NASREEN OMER MUSA1, SULIEMAN EL SANOUSI1, ABDULKHALIG BABIKER1, KAMAL ELDIN HASSAN ALI ELTOM2
1University of Khartoum, Institute for Promotion of Animal Export Studies, Microbiology and Molecular Biology, Sudan
2Georg-August-Universität Göttingen, Institute of Tropical Animal Health, Germany
We report here an outbreak of abscess disease in a flock of sheep in Al Samra village, Khartoum North, Sudan. The flock consisted of 100 animals of different ages ranging from 4 - 12 months. The animals were free grazing during the daytime and they were kept in a pen at night, where they receive some type of feed supplemented with concentrates. Thirty animals were showing one or two abscess of superficial (prescapular or parotid) lymph nodes. Abscesses were round with diameter of 4 "= 10cm, soft in consistency when palpated. All abscesses were incised following aseptical proceures (shaving, rubbing with tincture of iodine and 70% alcohol) and the contents were expelled from which samples were taken in sterile containers. The contents of almost all abscesses were odourless, viscid, yellowish white to creamy in colour and were enclosed in a thick connective tissue capsule. Bacteriological examination of the contents of abscesses of 28 (93.33%) animals revealed pure cultures of Gram"=positive cocci arranged in pairs, tetrads and clusters. Biochemical tests for these bacteria were typical to those of Staphylococcus aureus subspecies anaerobius, the aetiological agent of sheep abscess disease, which was firstly described by Morel in 1911 in France. Abscesses of the remaining two animals yielded growth of Corynebacterium spp., the causative agent of caseous lymphadenitis of sheep. Results of this report confirm findings of previous investigations on abscess syndromes of sheep in the Sudan, in which Staph. aureus subsp. anaerobius was found to be the first organism to be incriminated in superficial lymph node abscess in sheep, especially of small ages and in sheep in steaming up operations.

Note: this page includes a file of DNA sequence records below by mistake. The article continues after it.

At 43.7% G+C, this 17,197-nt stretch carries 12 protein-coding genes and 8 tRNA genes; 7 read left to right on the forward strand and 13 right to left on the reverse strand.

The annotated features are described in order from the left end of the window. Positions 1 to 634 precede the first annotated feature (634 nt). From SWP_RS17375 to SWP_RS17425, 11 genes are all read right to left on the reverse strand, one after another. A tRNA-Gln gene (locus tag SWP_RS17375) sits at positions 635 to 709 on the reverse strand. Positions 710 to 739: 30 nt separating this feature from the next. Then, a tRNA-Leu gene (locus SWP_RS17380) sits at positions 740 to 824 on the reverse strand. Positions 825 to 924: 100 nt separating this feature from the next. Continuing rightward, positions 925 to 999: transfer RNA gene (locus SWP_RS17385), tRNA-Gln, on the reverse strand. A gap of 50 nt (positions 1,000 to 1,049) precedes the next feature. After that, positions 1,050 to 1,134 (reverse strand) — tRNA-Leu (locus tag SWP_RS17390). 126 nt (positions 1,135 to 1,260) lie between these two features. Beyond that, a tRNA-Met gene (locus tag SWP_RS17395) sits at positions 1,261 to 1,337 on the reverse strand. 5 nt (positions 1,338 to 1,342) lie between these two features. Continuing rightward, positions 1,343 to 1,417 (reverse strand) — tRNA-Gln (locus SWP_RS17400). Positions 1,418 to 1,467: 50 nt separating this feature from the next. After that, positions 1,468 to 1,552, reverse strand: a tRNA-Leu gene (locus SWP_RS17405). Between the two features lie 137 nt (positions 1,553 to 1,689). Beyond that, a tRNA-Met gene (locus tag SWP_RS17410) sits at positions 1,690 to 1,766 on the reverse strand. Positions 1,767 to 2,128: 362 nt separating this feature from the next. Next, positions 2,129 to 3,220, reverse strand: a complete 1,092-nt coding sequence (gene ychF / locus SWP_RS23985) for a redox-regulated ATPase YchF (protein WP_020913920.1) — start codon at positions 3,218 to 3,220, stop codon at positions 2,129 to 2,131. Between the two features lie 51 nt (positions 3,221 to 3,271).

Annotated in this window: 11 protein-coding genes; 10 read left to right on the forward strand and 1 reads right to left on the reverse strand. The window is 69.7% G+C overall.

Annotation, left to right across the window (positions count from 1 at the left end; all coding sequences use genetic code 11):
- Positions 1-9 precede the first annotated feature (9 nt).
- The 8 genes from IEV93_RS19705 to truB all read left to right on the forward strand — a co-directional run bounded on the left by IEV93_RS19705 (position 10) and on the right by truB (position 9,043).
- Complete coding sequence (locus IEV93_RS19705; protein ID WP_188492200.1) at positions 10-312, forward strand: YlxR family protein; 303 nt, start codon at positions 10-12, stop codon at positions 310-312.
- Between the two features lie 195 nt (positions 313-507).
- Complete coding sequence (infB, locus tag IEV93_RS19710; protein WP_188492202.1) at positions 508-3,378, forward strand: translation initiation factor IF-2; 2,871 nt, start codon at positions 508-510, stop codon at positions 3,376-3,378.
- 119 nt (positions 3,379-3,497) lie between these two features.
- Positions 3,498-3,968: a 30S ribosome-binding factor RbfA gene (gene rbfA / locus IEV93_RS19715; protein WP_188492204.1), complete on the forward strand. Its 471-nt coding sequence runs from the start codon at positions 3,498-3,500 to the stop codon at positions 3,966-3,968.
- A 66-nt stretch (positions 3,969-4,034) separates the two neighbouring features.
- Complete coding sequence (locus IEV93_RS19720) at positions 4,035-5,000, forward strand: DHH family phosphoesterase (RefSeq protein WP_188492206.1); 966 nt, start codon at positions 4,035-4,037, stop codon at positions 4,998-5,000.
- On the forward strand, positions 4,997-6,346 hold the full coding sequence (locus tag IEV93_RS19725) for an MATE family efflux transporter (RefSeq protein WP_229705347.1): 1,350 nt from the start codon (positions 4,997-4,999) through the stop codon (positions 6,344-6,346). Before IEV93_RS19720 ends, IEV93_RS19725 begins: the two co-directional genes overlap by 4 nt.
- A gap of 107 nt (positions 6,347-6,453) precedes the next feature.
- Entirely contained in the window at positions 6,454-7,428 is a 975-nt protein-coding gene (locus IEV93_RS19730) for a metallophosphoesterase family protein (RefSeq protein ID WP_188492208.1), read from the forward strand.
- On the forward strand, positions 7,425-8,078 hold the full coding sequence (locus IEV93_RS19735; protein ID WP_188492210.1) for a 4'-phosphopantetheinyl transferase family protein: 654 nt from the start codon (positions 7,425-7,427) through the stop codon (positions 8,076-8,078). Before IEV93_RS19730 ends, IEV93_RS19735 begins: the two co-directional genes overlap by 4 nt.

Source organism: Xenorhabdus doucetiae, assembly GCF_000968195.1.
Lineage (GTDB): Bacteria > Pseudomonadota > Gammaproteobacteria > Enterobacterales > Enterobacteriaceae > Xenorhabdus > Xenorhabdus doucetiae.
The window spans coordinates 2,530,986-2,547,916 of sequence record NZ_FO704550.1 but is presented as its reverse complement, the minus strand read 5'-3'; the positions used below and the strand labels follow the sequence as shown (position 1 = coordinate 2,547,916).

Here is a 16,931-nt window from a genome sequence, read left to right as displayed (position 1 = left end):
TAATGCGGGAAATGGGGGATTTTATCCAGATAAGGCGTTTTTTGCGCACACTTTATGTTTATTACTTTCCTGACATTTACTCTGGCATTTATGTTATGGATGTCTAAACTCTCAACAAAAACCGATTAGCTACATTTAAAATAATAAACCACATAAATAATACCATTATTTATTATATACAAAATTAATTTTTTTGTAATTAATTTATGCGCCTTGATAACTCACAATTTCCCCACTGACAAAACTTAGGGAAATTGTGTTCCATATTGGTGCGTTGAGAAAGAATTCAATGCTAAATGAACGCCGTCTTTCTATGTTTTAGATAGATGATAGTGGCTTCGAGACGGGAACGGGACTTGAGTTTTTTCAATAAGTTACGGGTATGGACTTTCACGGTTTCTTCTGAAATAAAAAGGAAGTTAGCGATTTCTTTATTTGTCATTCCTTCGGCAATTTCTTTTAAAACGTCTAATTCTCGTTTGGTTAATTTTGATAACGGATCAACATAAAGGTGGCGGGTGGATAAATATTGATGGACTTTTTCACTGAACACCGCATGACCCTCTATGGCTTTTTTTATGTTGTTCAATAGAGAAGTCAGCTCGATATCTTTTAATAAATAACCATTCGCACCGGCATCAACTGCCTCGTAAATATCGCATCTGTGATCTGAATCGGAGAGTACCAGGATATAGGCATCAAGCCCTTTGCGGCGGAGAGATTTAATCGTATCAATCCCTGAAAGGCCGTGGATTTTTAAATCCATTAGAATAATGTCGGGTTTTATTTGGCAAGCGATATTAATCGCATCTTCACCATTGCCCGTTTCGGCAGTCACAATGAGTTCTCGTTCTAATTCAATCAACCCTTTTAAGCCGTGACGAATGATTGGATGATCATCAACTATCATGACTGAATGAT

Keywords: Corynebacterium spp., Morels Disease, sheep abscess, Staphylococcus aureus